“I have a student who’s exploding out of his shoes,” said Maria Mancilla, a third-grade teacher.
“It’s almost like we’re raising some of these kids,” said Ontiveros.
Sandra Tejeda was exhausted one day after school, and I asked what was wrong. She said she has a student who defiantly disrupts class, tapping his pencil hard on his desk for attention, and “getting in my face” when she reprimands him.
I told her I knew that student. He lives in a crowded garage near the school.
If such a student doesn’t do well in class, Tejeda said, “Why should the burden be on us?”
Tejeda and first-grade teacher Gricelda Gutierrez, both former Telfair students, wondered if parents today aren’t doing as good a job as their parents did, or if the difference is widespread poverty.
“I think it’s both,” said Gutierrez. “It goes back to the economy. A lot of these people are in survival mode.”
Razo and his wife, Cristina, a teacher at nearby O’Melveny Elementary School, lead a life far removed from the one he knew as a child. They and their two daughters — one goes to Telfair, the other to O’Melveny — have a comfortable Sylmar home with a backyard the size of a small park, where their dogs chase balls and the Razos host weekend gatherings for their dozens of godchildren and extended family.
In their backyard one night, they couldn’t agree on how many godchildren they now have. She thought it was 20-something. He thought it was more.
Razo knows the economy around Telfair has changed in ways beyond his control, but he said he thinks too many people have stopped fighting for opportunities, content to see what can be given to them rather than what they can earn. He is his mother’s child, and despite great challenges in his life, he endured, and he knows many others who did too.
“These students have to be given more services, but I don’t believe in the pobrecito mentality and people who say, ‘Oh, he can’t make it,’” Razo said, referring to those who write off poor students as incapable of rising above their challenges. The economy will evolve in ways difficult to predict. Opportunities will arise. And Razo wants his students to be well-educated enough to have a shot.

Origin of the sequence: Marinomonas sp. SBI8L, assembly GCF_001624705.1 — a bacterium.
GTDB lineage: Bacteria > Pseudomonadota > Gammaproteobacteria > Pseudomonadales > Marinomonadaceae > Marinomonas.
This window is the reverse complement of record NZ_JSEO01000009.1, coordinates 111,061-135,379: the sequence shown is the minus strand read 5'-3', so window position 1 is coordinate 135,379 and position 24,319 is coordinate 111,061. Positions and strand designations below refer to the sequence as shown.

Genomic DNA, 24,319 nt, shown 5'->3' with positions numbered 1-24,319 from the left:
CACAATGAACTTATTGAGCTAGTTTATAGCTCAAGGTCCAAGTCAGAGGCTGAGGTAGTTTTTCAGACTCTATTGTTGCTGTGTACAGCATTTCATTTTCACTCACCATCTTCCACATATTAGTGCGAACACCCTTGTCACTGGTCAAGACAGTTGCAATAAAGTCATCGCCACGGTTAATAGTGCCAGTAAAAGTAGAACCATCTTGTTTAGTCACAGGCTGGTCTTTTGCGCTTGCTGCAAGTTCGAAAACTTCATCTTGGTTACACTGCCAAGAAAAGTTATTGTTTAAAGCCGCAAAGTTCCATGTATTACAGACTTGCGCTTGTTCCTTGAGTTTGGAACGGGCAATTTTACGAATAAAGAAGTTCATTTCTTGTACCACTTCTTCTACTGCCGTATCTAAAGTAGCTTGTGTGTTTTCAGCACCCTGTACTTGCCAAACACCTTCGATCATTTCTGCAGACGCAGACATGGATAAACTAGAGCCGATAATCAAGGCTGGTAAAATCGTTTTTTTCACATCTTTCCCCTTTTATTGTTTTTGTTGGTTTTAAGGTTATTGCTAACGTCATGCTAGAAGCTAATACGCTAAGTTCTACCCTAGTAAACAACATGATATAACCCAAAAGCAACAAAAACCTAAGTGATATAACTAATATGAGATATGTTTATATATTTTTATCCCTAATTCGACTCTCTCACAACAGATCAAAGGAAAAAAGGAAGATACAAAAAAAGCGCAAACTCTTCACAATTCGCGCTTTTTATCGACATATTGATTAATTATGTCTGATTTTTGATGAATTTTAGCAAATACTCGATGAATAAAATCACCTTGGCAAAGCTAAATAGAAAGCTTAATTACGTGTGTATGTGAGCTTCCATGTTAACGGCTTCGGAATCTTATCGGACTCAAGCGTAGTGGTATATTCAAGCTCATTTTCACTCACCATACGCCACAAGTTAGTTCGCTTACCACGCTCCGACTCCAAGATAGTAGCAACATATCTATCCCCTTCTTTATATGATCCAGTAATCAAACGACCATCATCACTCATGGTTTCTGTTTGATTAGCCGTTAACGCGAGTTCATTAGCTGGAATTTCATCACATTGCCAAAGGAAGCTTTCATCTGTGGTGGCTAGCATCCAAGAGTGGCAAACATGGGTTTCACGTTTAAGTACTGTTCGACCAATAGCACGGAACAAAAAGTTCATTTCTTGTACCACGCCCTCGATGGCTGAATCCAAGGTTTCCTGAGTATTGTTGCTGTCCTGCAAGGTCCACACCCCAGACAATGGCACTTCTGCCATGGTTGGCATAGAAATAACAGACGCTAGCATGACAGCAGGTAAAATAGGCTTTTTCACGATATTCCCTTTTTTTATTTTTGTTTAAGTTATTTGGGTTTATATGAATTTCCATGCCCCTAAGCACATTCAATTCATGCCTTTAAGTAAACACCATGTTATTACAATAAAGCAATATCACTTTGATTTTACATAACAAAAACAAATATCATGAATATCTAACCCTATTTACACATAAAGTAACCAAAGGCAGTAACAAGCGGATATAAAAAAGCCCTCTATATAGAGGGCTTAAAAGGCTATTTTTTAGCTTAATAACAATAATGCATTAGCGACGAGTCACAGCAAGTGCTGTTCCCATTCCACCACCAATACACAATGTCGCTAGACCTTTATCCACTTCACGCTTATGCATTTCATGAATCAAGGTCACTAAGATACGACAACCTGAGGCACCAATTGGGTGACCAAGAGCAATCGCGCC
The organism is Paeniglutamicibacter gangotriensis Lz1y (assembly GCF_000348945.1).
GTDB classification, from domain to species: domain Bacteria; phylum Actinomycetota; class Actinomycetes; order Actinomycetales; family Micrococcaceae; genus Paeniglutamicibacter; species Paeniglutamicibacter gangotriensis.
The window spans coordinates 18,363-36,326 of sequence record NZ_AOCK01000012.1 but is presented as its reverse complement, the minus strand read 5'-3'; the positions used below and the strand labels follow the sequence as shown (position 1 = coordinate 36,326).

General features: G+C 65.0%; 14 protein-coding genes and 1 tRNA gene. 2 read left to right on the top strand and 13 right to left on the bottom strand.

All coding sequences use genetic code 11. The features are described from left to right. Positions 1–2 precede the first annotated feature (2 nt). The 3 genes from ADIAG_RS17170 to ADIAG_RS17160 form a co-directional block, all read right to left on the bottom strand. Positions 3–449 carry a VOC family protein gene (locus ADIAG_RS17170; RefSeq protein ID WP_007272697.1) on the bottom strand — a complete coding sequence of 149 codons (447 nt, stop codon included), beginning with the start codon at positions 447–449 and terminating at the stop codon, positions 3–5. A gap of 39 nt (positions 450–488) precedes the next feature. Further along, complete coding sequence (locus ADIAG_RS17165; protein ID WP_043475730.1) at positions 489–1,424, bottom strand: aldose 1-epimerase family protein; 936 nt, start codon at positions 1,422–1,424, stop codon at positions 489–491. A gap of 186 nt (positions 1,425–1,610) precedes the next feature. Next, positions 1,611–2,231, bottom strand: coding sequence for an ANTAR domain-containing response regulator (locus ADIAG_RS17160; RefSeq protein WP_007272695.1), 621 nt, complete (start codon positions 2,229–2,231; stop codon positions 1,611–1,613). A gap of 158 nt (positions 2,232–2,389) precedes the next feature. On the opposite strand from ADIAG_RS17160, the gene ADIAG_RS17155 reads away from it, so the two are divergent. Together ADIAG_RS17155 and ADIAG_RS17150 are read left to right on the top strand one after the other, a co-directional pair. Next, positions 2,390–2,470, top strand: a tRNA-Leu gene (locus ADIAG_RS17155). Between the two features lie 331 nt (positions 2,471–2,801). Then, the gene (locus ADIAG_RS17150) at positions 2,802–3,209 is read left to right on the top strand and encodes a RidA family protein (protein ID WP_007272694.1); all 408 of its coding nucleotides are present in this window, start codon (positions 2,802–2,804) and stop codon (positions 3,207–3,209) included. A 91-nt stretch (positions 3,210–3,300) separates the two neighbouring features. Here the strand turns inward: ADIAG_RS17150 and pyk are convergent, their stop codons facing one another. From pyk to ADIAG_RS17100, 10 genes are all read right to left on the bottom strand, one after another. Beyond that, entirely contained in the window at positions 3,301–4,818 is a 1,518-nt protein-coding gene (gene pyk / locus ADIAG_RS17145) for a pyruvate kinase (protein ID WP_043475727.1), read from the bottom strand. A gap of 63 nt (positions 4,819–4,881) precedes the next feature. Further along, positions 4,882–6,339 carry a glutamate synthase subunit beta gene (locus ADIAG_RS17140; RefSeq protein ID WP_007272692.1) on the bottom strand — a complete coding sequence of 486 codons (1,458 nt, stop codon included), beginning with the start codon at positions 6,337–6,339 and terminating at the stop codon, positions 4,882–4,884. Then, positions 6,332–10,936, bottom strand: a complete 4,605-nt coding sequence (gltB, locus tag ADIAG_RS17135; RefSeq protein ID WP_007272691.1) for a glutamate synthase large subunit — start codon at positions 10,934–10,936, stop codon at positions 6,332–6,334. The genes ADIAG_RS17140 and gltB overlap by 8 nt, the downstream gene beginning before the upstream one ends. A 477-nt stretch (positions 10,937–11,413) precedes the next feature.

One day after school, the principal and I traveled to the street where Razo had lived in the garage where he had to ask permission to use the bathroom. He looked up and down the block, trying to figure out where it was, then realized the house was gone, replaced by a row of businesses.
He stood there for a moment, back in that time, as if he couldn’t believe how far he’d traveled since. Razo doesn’t dwell on his students’ challenges but on their potential. Even though Telfair is just an elementary school, he wants his “kids,” as he sometimes calls the students, to hear what he heard from his mother.
“From the first day, it’s not a question of whether they’re going to college, but which one,” Razo said.
College banners hang in Telfair’s classrooms and on designated days, students can leave their uniforms home if they wear a college T-shirt or sweater to school. Every student filed into the auditorium one morning, one class after another, and leadership awards were presented to students in a celebration of progress and hope.
Razo knows intimately the travails of his students, some of whom have lost parents, some of whom are in foster care, some of whom have mental health issues before they’re out of kindergarten. Some of whom live in garages as he once did.
“If they don’t have the mind-set that they can be successful, and that we believe in them,” the principal said, “we don’t have a fighting chance.”